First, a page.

A little bit goes a long way in flavoring, or adding texture to a baked good. And what I love best about my Pumpkin Protein Muffins with A Sugar Cookie Twist is that the kabocha helps make them soft, with a nice crumb on the inside, yet they still remain slightly crunchy on the top, reminding me of the sugar cookies I used to eat as a kid.Yumminess!

So what are you waiting for?  Go ahead! Make my muffins, and enjoy them anytime.

Alas, let’s get baking!

Pumpkin Protein Muffin With A Sugar Cookie Twist
Prep time
Cook time
Total time
A healthy pumpkin muffin that tastes just like a sugar cookie, is high in protein, low in carbs, and can be eaten as a complete meal.
Recipe type: Breakfast/Lunch/Dinner/Snack
Cuisine: Paleo/Primal
Serves: 2
  • Ingredients
  • 2 egg
  • 4 egg whites
  • 4 tbsp baked kabocha squash mashed( or canned pumpkin, or baked winter squash mashed)
  • 2 tbsp Organic Coconut Flour
  • 4 tbsp high quality whey protein powder
  • 1 tsp baking powder
  • 2 tea bag of Celestial Seasonings Sugar Cookie Sleigh Ride Herbal Tea, no need to ground them or brew them. You will be adding them loose leave into the batter.
  • 12-24 drops Vanilla Alcohol Free Stevia
  • OR sweetener of choice (i use 4 packets splenda or ½ cup erythritol, powdered after measuring).
  • 2 tsp melted coconut oil
  • 2 tsp water (or other liquid such as coconut milk, almond milk)
  • Pinch of salt
  1. In small bowl combine all dry ingredients (including dry/ or powdered sweeteners) and mix or sift well to make sure no lumps
  2. In a medium bowl, mash pre baked kabocha (or if using pumpkin, just scoop out into bowl)
  3. Add egg whites and eggs to the kabocha
  4. Beat on high until creamy and frothy (About 1 minute)
  5. Add the tea leaves (make sure they have been removed from the bags!) and combine well
  6. Add dry ingredients to the kabocha/egg mixture and mix well until creamy and no lumps
  7. Blend in liquid stevia (or your other choice of liquid sweeteners) and adjust to taste
  8. Add oil and water
  9. Give it one final whir with the mixer to incorporate the oil, water, and any additional sweetener into the batter.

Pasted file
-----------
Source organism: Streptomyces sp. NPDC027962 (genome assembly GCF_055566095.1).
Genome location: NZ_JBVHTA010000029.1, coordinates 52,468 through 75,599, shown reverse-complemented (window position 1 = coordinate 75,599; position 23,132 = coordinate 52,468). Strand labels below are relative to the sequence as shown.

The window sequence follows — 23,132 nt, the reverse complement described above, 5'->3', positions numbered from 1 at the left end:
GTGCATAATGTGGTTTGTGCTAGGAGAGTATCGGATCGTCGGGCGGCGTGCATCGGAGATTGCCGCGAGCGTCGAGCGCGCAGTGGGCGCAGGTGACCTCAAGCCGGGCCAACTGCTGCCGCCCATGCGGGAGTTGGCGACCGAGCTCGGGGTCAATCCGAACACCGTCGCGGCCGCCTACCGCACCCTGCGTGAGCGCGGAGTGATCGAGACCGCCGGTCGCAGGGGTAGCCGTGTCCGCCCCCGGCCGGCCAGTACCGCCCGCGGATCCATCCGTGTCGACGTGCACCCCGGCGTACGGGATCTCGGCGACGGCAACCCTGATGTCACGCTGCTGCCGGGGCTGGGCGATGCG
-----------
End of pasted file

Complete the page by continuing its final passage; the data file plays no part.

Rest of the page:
10. Divide evenly into 6 muffin cups. (3 muffins=1 serving) I recommend these silicon baking cups The New York Baking Company | Reusable Silicone Baking Cups / Cupcake Liners
  11. Bake at 350 for about 40 minutes or until tops are brown.
  12. Remove from oven and let cool for 5 minutes
  13. Remove from muffin cups
  14. Devour
  15. When completely cooled, store in zip lock or tupperware. They will remain fresh for several days. Or freeze in ziplock bags for future use.
  16. To reheat from freezer: Defrost, then place in 350 degree oven for 5-10 minutes, or until soft
  17. To Crisp up muffins: Place in 350 degree oven for 10 minutes.
  18. For optimal pleasure Spread lightly with coconut oil, coconut butter, grass fed ghee or butter
Options: Add in toasted coconut flakes, crushed macadamia nuts or walnuts, blueberries for extra fun. Be sure to account for the macros.
Nutrition Information
Serving size: 3 Muffins Fat: 8 Carbohydrates: 8 Fiber: 4 Protein: 14







Low Carb Pumpkin Brownie Bites

If you're not a chocolate lover now, you will be after eating one of these...!
If you’re not a chocolate lover now, you will be after eating one of these…!

Hello Your Fit Day Friends!

I’m kind of on a chocolate roll these days. Funny, because I’m not even a chocolate lover. In fact, you’ll never see me go hunting for chocolate, or wear one of those Death by Chocolate T-shirts.

But still, I love making my sugar free low carb treats…and chocolate is good for us (right?)…and practically everyone I know will snatch up a piece of chocolate something, if offered.

So… I’m offering,..with my Low Carb Chocolate Pumpkin Brownie Bites!

This recipe is a variation of my Melt In Your Mouth Chocolate Chiffon Brownie Cake, the one where I used Kabocha squash (known also as Japanese pumpkin) and Splenda granules. The one that tastes like a chocolate truffle!

In this Low Carb Chocolate Pumpkin Brownie Bites recipe I’ve replaced the Splenda with erythritol and liquid stevia.

And for convenience, and because some people can’t find kabocha squash in their area, I used canned pumpkin.

Each bite melts in your mouth, and tastes just as decadent as my Chocolate Chiffon Brownie Cake. And if you let it sit in the fridge for a day it becomes nice and fudge-y!

These Low Carb Chocolate Pumpkin Brownie Bites are not too sweet, so you may want to add extra sweetener. But I think it’s really really good just the way it is!!

For most of my pumpkin baking treats I usually use kabocha squash, which is also called Japanese pumpkin.  I love kabocha and have been using it for more than 20 years. You can read about kabocha here.

Crispy on the outside, melt-in-your-mouth on the inside!!
Crispy on the outside, melt-in-your-mouth on the inside!!

So here’s how I made these brownie bites:

First, I sifted the dry ingredients together, minus some of the sweetener which is used for the egg whites.02_dry_mixture